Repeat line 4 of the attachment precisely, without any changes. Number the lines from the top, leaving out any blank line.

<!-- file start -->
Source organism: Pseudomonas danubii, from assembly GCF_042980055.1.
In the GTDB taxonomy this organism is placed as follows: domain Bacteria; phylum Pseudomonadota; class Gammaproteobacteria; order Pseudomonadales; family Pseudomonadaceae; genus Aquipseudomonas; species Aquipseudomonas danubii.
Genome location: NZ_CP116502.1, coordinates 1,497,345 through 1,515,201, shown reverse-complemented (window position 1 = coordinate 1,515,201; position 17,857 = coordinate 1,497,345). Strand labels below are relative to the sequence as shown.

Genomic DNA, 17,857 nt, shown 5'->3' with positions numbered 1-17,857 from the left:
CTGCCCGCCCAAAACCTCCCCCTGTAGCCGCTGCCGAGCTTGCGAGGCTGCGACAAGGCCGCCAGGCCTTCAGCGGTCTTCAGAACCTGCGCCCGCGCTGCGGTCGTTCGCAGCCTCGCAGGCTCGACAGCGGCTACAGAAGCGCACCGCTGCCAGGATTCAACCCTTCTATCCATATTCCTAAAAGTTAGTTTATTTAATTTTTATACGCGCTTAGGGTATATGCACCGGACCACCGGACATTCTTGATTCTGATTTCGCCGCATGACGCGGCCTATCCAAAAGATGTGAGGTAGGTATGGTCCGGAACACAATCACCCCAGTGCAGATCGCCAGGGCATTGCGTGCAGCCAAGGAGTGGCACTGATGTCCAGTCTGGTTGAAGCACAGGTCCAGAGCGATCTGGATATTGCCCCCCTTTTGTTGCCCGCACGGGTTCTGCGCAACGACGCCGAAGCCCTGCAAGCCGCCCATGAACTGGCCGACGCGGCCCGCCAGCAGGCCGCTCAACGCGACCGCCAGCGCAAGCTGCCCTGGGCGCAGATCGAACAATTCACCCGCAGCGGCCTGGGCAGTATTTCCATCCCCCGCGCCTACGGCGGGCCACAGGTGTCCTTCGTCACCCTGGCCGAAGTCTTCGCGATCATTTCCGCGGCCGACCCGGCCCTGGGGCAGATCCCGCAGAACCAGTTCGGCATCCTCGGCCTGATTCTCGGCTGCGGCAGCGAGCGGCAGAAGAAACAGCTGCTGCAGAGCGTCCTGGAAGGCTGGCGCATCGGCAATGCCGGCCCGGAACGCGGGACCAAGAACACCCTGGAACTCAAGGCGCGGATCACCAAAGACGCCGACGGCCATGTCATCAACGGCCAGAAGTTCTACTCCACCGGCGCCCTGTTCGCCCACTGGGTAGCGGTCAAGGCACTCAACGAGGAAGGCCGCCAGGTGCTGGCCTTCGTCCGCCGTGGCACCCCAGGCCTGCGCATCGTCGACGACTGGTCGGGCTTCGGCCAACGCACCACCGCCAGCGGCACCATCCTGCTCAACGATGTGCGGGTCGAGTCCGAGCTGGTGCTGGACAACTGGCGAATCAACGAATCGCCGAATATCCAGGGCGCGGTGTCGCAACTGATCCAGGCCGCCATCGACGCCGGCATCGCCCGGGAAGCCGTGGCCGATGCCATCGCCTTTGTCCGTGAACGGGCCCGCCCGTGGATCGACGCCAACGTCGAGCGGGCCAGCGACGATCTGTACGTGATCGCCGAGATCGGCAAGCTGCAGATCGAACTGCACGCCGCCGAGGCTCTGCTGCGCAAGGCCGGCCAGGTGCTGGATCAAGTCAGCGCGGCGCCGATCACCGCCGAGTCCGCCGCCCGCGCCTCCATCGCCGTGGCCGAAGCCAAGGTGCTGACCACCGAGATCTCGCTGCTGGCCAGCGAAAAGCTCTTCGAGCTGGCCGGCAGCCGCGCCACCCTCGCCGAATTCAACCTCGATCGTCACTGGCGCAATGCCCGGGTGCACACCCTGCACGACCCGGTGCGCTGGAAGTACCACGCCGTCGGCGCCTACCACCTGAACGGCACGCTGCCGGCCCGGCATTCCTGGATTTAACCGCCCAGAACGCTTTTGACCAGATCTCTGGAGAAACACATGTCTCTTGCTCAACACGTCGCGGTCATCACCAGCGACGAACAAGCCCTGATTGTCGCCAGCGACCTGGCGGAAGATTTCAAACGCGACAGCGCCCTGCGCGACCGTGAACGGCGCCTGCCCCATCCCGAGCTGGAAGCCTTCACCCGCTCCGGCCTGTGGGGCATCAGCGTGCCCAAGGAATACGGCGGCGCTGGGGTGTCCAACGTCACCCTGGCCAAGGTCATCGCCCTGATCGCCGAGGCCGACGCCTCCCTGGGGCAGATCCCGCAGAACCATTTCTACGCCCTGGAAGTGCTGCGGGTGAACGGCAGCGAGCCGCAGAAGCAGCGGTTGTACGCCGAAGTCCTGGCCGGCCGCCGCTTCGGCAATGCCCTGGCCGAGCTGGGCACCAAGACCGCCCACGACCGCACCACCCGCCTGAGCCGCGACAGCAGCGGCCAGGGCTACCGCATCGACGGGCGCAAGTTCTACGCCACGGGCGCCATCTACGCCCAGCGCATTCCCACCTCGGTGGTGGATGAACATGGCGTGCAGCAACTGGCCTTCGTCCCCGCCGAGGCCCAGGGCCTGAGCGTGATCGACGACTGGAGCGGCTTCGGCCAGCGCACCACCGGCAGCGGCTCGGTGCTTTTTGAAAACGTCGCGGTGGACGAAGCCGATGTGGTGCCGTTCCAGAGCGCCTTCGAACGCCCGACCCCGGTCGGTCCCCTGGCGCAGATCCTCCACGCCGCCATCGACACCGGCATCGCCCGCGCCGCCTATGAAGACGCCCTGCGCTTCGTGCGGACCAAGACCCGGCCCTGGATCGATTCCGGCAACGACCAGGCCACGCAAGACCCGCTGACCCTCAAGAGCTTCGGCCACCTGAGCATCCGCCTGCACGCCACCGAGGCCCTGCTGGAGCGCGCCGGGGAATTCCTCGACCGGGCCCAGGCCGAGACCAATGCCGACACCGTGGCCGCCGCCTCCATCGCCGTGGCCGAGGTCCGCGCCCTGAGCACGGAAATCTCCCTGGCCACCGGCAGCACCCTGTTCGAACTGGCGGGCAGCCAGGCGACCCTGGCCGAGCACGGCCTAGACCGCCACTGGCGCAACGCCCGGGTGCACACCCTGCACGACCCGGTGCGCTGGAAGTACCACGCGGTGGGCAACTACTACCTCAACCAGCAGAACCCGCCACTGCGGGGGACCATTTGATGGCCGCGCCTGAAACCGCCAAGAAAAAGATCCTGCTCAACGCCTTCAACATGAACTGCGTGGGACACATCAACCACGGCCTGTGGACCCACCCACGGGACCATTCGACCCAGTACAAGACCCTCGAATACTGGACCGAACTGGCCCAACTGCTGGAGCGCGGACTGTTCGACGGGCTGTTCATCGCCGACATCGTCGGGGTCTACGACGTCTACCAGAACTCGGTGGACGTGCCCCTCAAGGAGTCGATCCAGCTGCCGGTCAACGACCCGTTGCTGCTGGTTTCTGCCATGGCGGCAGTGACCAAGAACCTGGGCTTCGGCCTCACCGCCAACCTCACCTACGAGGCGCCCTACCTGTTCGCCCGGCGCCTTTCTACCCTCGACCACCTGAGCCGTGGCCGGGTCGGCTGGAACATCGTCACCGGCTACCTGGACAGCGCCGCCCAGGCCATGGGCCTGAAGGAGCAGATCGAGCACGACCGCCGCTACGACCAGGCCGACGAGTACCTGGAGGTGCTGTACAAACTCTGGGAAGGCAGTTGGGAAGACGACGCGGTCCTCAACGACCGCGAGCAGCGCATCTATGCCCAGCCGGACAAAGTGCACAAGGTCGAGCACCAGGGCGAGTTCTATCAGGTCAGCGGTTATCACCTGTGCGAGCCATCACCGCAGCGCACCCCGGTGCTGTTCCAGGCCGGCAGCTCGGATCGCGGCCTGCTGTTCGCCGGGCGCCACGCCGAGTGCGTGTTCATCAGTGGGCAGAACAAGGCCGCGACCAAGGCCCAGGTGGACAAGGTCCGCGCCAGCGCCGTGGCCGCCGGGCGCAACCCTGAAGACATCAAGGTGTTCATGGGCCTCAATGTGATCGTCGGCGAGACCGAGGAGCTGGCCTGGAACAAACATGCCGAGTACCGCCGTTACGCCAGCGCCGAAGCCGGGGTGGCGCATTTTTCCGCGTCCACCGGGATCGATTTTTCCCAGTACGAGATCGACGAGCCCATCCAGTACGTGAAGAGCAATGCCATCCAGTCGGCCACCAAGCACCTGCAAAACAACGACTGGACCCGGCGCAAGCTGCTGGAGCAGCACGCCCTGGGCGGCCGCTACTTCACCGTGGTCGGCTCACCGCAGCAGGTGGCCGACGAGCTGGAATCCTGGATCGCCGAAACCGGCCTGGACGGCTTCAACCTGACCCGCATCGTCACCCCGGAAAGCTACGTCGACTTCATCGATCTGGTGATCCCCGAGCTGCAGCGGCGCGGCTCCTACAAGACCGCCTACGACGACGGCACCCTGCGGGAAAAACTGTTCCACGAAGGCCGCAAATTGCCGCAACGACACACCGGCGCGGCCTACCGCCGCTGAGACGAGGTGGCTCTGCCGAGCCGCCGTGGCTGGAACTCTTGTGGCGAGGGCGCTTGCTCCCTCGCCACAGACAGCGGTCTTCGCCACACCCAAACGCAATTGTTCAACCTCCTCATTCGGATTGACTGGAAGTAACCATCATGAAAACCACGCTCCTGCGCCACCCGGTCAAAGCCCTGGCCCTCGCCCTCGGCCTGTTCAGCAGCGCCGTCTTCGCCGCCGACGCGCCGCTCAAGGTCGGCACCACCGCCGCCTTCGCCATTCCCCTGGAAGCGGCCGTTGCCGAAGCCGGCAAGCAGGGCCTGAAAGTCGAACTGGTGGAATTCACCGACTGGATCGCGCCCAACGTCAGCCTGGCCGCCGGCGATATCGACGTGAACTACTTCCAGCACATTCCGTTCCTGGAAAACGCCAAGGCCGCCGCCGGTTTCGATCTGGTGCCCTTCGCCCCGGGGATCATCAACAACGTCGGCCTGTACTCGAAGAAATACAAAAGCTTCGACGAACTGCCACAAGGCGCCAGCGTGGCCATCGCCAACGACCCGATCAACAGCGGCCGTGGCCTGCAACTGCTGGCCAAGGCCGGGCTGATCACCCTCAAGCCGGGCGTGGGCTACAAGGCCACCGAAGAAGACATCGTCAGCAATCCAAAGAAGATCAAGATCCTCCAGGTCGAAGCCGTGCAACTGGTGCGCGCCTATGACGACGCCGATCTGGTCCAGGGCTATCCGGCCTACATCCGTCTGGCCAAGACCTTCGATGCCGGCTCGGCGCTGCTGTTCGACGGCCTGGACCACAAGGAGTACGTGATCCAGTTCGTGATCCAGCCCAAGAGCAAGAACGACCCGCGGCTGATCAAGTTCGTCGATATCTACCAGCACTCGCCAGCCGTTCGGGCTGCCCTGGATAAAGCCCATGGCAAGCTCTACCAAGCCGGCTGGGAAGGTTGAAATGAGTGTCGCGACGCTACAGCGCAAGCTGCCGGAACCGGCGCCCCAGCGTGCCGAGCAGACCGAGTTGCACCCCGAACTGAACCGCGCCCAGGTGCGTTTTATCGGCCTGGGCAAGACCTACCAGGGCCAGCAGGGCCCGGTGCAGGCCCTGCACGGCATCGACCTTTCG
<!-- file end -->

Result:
Genomic DNA, 17,857 nt, shown 5'->3' with positions numbered 1-17,857 from the left: